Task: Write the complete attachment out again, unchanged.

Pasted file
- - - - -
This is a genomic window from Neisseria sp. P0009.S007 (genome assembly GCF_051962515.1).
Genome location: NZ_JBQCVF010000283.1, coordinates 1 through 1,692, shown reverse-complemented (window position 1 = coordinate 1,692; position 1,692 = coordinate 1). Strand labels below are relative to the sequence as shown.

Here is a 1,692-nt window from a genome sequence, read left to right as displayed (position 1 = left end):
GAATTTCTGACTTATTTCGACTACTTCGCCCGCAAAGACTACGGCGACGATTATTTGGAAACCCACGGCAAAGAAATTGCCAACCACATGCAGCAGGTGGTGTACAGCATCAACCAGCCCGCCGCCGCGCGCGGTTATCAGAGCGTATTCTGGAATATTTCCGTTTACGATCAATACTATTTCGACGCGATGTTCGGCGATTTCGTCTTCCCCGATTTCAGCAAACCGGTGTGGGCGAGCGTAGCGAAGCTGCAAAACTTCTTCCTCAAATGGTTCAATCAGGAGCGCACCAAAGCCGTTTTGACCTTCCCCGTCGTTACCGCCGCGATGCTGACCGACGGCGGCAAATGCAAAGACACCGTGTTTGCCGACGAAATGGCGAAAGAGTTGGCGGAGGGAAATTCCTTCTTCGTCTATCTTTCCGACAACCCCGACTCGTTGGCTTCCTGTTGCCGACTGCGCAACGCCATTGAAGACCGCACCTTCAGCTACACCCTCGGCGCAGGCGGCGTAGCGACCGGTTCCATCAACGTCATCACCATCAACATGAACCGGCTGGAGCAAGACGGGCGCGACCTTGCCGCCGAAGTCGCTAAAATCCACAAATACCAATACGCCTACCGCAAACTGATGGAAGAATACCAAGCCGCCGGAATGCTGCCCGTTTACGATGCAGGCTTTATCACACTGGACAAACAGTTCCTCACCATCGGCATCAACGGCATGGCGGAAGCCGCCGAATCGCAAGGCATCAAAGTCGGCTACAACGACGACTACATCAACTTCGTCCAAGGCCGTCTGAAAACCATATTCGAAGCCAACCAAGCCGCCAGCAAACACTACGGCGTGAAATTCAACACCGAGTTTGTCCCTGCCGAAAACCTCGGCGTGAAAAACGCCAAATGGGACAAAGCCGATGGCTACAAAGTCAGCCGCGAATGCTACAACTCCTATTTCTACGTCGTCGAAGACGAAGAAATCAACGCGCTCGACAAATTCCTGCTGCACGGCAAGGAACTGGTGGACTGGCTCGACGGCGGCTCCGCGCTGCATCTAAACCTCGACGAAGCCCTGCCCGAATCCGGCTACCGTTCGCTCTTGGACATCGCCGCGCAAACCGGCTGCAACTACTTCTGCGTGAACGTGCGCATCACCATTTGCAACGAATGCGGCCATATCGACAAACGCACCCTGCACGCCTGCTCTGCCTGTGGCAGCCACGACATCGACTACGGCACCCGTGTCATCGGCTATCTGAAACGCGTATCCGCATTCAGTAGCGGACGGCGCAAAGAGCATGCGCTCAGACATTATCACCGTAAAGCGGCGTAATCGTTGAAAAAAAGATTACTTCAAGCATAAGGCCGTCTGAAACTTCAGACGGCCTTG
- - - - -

This is a genomic window from Neisseria sp. P0009.S007 (genome assembly GCF_051962515.1).
Genome location: NZ_JBQCVF010000283.1, coordinates 1 through 1,692, shown reverse-complemented (window position 1 = coordinate 1,692; position 1,692 = coordinate 1). Strand labels below are relative to the sequence as shown.

Here is a 1,692-nt window from a genome sequence, read left to right as displayed (position 1 = left end):
GAATTTCTGACTTATTTCGACTACTTCGCCCGCAAAGACTACGGCGACGATTATTTGGAAACCCACGGCAAAGAAATTGCCAACCACATGCAGCAGGTGGTGTACAGCATCAACCAGCCCGCCGCCGCGCGCGGTTATCAGAGCGTATTCTGGAATATTTCCGTTTACGATCAATACTATTTCGACGCGATGTTCGGCGATTTCGTCTTCCCCGATTTCAGCAAACCGGTGTGGGCGAGCGTAGCGAAGCTGCAAAACTTCTTCCTCAAATGGTTCAATCAGGAGCGCACCAAAGCCGTTTTGACCTTCCCCGTCGTTACCGCCGCGATGCTGACCGACGGCGGCAAATGCAAAGACACCGTGTTTGCCGACGAAATGGCGAAAGAGTTGGCGGAGGGAAATTCCTTCTTCGTCTATCTTTCCGACAACCCCGACTCGTTGGCTTCCTGTTGCCGACTGCGCAACGCCATTGAAGACCGCACCTTCAGCTACACCCTCGGCGCAGGCGGCGTAGCGACCGGTTCCATCAACGTCATCACCATCAACATGAACCGGCTGGAGCAAGACGGGCGCGACCTTGCCGCCGAAGTCGCTAAAATCCACAAATACCAATACGCCTACCGCAAACTGATGGAAGAATACCAAGCCGCCGGAATGCTGCCCGTTTACGATGCAGGCTTTATCACACTGGACAAACAGTTCCTCACCATCGGCATCAACGGCATGGCGGAAGCCGCCGAATCGCAAGGCATCAAAGTCGGCTACAACGACGACTACATCAACTTCGTCCAAGGCCGTCTGAAAACCATATTCGAAGCCAACCAAGCCGCCAGCAAACACTACGGCGTGAAATTCAACACCGAGTTTGTCCCTGCCGAAAACCTCGGCGTGAAAAACGCCAAATGGGACAAAGCCGATGGCTACAAAGTCAGCCGCGAATGCTACAACTCCTATTTCTACGTCGTCGAAGACGAAGAAATCAACGCGCTCGACAAATTCCTGCTGCACGGCAAGGAACTGGTGGACTGGCTCGACGGCGGCTCCGCGCTGCATCTAAACCTCGACGAAGCCCTGCCCGAATCCGGCTACCGTTCGCTCTTGGACATCGCCGCGCAAACCGGCTGCAACTACTTCTGCGTGAACGTGCGCATCACCATTTGCAACGAATGCGGCCATATCGACAAACGCACCCTGCACGCCTGCTCTGCCTGTGGCAGCCACGACATCGACTACGGCACCCGTGTCATCGGCTATCTGAAACGCGTATCCGCATTCAGTAGCGGACGGCGCAAAGAGCATGCGCTCAGACATTATCACCGTAAAGCGGCGTAATCGTTGAAAAAAAGATTACTTCAAGCATAAGGCCGTCTGAAACTTCAGACGGCCTTG